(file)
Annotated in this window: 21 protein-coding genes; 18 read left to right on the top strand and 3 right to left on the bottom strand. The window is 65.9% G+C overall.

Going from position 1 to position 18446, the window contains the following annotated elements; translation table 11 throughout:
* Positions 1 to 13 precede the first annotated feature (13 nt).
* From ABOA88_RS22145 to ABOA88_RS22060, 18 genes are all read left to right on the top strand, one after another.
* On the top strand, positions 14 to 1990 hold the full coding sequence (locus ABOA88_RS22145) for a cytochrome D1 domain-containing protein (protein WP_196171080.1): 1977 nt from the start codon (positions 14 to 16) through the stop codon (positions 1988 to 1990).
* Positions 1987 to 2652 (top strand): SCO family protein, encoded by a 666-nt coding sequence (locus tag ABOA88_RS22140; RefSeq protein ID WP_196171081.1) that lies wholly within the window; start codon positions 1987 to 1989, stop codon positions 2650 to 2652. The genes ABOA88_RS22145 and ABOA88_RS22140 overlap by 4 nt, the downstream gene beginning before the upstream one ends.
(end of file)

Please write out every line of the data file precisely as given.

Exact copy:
Annotated in this window: 21 protein-coding genes; 18 read left to right on the top strand and 3 right to left on the bottom strand. The window is 65.9% G+C overall.

Going from position 1 to position 18446, the window contains the following annotated elements; translation table 11 throughout:
* Positions 1 to 13 precede the first annotated feature (13 nt).
* From ABOA88_RS22145 to ABOA88_RS22060, 18 genes are all read left to right on the top strand, one after another.
* On the top strand, positions 14 to 1990 hold the full coding sequence (locus ABOA88_RS22145) for a cytochrome D1 domain-containing protein (protein WP_196171080.1): 1977 nt from the start codon (positions 14 to 16) through the stop codon (positions 1988 to 1990).
* Positions 1987 to 2652 (top strand): SCO family protein, encoded by a 666-nt coding sequence (locus tag ABOA88_RS22140; RefSeq protein ID WP_196171081.1) that lies wholly within the window; start codon positions 1987 to 1989, stop codon positions 2650 to 2652. The genes ABOA88_RS22145 and ABOA88_RS22140 overlap by 4 nt, the downstream gene beginning before the upstream one ends.